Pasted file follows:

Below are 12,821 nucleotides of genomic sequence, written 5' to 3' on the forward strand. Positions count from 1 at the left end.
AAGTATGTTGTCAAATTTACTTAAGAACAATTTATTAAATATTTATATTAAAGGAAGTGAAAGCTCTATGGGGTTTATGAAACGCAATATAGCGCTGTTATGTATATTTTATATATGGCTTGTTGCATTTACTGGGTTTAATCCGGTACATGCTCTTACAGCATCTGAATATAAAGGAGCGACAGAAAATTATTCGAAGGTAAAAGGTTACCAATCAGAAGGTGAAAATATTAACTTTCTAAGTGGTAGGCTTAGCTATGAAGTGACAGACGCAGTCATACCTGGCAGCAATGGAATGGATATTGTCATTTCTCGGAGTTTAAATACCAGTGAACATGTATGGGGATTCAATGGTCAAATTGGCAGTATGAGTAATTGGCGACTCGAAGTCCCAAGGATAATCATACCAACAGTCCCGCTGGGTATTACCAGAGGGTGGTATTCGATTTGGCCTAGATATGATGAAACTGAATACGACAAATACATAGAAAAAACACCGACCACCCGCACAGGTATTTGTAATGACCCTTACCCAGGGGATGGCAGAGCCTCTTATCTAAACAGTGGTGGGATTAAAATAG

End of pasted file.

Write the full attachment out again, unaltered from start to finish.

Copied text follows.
Below are 12,821 nucleotides of genomic sequence, written 5' to 3' on the forward strand. Positions count from 1 at the left end.
AAGTATGTTGTCAAATTTACTTAAGAACAATTTATTAAATATTTATATTAAAGGAAGTGAAAGCTCTATGGGGTTTATGAAACGCAATATAGCGCTGTTATGTATATTTTATATATGGCTTGTTGCATTTACTGGGTTTAATCCGGTACATGCTCTTACAGCATCTGAATATAAAGGAGCGACAGAAAATTATTCGAAGGTAAAAGGTTACCAATCAGAAGGTGAAAATATTAACTTTCTAAGTGGTAGGCTTAGCTATGAAGTGACAGACGCAGTCATACCTGGCAGCAATGGAATGGATATTGTCATTTCTCGGAGTTTAAATACCAGTGAACATGTATGGGGATTCAATGGTCAAATTGGCAGTATGAGTAATTGGCGACTCGAAGTCCCAAGGATAATCATACCAACAGTCCCGCTGGGTATTACCAGAGGGTGGTATTCGATTTGGCCTAGATATGATGAAACTGAATACGACAAATACATAGAAAAAACACCGACCACCCGCACAGGTATTTGTAATGACCCTTACCCAGGGGATGGCAGAGCCTCTTATCTAAACAGTGGTGGGATTAAAATAG